How We Grow Coral for Our Indo-Pacific Coral Exhibit

CC Coral

When Frost Science opens in downtown Miami, one of the most visually enchanting exhibits will be the Indo-Pacific live coral aquarium. In it you’ll see a whirlwind of shapes and colors as hundreds of beautiful fish glide effortlessly around a pristine coral reef environment. To achieve this living seascape, our aquarium team had to propagate and grow each individual coral (there will be hundreds in the exhibit) for a period of months or even years! Growing coral is a complex process that requires expertise, special equipment and most importantly, patience. By utilizing coral’s ability to reproduce asexually, we are able to turn a single piece of coral into several. Here’s how we do it.

The first step is to create an ideal underwater environment. Our propagation system, which consists of a series of eight-foot long shallow troughs with deeper square tubs (currently at our old site in Coconut Grove), was purpose-built to ensure that corals receive conditions optimal to fast growth and overall health. The corals feed both via photosynthesis, and by filtering plankton and phytoplankton, so we built a system where we have precise control over lighting, water flow, feeding strategies and water chemistry. Once a coral colony reaches a certain size, we can then break off, or fragment, one or more pieces to be grown separately as a new piece of coral. The broken edges soon heal, and before long the fragmented coral colonies are large enough to be placed on exhibit.  The same asexual reproductive strategies that have made corals so successful in their natural environment also allows us propagate them for display. When we fill the new exhibit, which will be 15 feet deep, we’ll precisely arrange the corals according to the light level where they thrive best—we’ll even have a diver go in with a light meter to help us figure out the perfect home for each one.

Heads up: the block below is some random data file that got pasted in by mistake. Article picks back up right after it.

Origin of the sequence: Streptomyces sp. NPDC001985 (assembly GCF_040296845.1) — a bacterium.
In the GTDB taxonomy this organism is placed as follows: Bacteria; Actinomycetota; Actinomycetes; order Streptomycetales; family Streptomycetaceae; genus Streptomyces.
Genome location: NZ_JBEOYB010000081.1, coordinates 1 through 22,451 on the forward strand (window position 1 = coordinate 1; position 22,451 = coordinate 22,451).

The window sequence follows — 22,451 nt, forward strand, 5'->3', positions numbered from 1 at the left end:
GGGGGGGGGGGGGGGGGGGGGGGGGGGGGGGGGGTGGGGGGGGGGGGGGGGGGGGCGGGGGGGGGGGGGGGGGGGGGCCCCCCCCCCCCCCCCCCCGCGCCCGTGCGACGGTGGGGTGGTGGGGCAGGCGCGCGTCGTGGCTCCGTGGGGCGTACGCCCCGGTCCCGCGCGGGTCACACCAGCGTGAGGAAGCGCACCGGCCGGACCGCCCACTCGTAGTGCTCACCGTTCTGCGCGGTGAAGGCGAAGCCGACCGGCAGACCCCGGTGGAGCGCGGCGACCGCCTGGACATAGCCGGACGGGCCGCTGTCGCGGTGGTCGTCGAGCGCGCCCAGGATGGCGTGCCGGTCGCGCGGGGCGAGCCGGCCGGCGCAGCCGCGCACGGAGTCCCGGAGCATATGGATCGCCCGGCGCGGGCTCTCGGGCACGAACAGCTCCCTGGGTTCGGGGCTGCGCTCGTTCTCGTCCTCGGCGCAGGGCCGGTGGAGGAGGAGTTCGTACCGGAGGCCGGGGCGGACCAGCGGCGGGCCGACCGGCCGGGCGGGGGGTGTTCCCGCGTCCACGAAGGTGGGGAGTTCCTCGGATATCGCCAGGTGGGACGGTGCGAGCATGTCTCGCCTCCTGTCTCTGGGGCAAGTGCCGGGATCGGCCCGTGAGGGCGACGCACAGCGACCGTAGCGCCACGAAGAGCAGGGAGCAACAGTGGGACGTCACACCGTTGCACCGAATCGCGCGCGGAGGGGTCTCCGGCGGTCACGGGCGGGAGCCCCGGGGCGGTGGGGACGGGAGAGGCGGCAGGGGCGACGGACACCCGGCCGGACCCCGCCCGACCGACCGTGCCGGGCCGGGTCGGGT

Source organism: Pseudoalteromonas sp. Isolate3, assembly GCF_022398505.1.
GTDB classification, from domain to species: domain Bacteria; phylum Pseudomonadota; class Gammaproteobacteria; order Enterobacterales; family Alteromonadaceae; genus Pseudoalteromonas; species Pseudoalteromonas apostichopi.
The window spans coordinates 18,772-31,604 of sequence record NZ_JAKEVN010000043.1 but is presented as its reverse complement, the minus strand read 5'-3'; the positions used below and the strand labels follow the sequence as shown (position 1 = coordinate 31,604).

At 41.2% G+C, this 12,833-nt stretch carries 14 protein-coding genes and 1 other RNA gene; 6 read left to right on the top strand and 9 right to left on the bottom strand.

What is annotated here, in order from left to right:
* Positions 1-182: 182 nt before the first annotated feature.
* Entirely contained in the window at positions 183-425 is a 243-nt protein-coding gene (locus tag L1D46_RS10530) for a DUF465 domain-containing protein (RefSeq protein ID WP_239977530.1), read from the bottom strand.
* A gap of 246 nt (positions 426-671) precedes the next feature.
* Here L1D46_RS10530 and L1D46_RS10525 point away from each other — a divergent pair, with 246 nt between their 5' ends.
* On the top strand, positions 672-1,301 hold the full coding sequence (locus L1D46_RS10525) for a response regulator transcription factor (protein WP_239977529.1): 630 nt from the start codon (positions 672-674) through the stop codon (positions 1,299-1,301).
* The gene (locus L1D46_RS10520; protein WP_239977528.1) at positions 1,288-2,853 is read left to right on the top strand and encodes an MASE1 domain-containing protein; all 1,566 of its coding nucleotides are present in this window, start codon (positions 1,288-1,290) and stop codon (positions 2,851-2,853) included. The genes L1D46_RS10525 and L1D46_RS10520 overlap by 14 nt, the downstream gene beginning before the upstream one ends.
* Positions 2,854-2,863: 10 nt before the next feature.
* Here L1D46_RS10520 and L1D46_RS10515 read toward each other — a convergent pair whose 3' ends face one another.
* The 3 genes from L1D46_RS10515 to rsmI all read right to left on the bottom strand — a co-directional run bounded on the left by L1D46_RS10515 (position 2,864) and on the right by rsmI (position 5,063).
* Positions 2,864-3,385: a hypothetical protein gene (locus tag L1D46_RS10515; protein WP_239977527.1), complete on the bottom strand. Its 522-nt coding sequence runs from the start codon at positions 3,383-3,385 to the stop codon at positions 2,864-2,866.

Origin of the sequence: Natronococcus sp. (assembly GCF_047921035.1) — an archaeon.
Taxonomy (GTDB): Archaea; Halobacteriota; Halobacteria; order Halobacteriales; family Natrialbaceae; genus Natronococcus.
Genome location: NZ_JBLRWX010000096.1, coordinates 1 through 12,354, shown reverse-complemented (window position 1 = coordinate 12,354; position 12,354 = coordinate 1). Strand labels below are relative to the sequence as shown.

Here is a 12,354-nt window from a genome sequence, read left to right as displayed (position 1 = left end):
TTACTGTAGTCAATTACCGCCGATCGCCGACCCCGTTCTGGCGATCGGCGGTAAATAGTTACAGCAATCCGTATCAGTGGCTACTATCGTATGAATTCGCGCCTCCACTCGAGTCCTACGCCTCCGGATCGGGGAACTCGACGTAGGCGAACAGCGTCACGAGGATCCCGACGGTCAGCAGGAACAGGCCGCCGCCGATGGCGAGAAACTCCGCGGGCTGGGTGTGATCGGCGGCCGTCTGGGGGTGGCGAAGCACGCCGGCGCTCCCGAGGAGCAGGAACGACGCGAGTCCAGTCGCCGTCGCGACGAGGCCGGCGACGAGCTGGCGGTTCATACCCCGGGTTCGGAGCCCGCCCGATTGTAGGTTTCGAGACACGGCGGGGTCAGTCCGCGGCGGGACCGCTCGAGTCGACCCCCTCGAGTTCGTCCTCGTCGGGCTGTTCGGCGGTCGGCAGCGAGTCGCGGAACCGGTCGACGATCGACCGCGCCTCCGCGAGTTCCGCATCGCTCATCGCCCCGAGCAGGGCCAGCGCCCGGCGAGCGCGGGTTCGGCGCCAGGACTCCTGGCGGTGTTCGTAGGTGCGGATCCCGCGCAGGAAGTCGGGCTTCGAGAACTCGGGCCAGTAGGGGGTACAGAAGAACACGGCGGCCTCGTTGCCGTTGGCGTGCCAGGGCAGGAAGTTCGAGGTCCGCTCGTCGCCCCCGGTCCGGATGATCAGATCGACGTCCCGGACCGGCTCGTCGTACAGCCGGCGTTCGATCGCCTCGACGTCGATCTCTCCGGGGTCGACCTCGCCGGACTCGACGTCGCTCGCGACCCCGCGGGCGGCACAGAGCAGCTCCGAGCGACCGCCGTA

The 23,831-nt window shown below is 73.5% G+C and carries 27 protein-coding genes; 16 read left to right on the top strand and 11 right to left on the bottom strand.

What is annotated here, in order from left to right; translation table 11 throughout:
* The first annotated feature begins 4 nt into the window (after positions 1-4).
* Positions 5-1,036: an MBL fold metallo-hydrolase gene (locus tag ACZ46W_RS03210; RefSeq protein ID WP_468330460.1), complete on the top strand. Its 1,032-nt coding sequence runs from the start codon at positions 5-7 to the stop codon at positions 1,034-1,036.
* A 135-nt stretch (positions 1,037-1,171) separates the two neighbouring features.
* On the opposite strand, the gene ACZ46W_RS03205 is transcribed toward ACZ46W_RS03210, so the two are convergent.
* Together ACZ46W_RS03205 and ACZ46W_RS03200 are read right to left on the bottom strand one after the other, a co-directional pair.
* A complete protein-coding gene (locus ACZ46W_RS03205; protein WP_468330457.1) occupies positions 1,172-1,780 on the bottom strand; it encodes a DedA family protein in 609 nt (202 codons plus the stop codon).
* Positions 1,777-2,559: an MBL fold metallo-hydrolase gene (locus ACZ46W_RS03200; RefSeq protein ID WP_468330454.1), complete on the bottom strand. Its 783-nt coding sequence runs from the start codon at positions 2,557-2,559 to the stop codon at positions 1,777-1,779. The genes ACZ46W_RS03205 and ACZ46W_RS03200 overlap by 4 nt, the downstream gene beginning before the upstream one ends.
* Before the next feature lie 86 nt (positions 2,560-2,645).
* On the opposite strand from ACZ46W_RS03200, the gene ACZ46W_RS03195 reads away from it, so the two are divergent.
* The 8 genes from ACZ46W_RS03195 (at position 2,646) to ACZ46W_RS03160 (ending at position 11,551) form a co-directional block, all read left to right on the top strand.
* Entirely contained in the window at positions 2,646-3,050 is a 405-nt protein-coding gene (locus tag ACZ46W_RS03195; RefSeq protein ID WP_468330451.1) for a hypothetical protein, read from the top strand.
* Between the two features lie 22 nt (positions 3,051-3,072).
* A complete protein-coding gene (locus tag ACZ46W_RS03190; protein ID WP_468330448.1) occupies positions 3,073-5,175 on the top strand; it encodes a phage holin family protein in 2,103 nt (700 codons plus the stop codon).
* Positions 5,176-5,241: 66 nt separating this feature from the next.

Frost Science coral propagation area allows precise control of water quality and light levels.

Frost Science coral propagation area allows precise control of water quality and light levels.

 

The fragmentation process is more important now than ever, as it decreases demand for wild collected corals. Coral reefs around the world are under stress from water temperature increases, ocean acidification, runoff pollution and overall disease. We here at Frost Science are dedicated to doing our part to educate future generations about the wonder of corals in the most responsible way possible. The result is a stunning exhibit that we hope inspires guests to protect the world we live in.

Fish, such as this sailfin tang, graze on algae that grow around the coral.

Fish, such as this sailfin tang, graze on algae that grow around the coral.